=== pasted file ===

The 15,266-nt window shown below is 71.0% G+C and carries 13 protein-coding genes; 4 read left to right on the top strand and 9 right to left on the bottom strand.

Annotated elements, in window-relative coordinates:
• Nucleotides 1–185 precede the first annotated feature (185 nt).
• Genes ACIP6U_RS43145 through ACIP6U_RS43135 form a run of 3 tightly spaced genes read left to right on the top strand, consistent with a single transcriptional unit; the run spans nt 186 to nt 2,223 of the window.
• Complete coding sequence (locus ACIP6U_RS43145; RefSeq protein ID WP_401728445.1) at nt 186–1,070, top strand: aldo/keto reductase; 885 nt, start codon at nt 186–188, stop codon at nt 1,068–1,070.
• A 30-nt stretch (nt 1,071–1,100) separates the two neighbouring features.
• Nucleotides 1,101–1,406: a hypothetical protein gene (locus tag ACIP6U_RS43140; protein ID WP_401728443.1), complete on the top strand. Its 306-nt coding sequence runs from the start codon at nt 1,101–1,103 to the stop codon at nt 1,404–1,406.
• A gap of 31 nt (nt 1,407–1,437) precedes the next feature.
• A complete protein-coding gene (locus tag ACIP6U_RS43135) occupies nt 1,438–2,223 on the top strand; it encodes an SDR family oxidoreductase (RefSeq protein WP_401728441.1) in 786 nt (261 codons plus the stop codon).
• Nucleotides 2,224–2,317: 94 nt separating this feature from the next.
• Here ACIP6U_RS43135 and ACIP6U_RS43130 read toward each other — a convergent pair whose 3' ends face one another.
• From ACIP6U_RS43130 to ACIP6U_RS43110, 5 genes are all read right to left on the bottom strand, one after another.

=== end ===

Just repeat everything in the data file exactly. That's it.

The 15,266-nt window shown below is 71.0% G+C and carries 13 protein-coding genes; 4 read left to right on the top strand and 9 right to left on the bottom strand.

Annotated elements, in window-relative coordinates:
• Nucleotides 1–185 precede the first annotated feature (185 nt).
• Genes ACIP6U_RS43145 through ACIP6U_RS43135 form a run of 3 tightly spaced genes read left to right on the top strand, consistent with a single transcriptional unit; the run spans nt 186 to nt 2,223 of the window.
• Complete coding sequence (locus ACIP6U_RS43145; RefSeq protein ID WP_401728445.1) at nt 186–1,070, top strand: aldo/keto reductase; 885 nt, start codon at nt 186–188, stop codon at nt 1,068–1,070.
• A 30-nt stretch (nt 1,071–1,100) separates the two neighbouring features.
• Nucleotides 1,101–1,406: a hypothetical protein gene (locus tag ACIP6U_RS43140; protein ID WP_401728443.1), complete on the top strand. Its 306-nt coding sequence runs from the start codon at nt 1,101–1,103 to the stop codon at nt 1,404–1,406.
• A gap of 31 nt (nt 1,407–1,437) precedes the next feature.
• A complete protein-coding gene (locus tag ACIP6U_RS43135) occupies nt 1,438–2,223 on the top strand; it encodes an SDR family oxidoreductase (RefSeq protein WP_401728441.1) in 786 nt (261 codons plus the stop codon).
• Nucleotides 2,224–2,317: 94 nt separating this feature from the next.
• Here ACIP6U_RS43135 and ACIP6U_RS43130 read toward each other — a convergent pair whose 3' ends face one another.
• From ACIP6U_RS43130 to ACIP6U_RS43110, 5 genes are all read right to left on the bottom strand, one after another.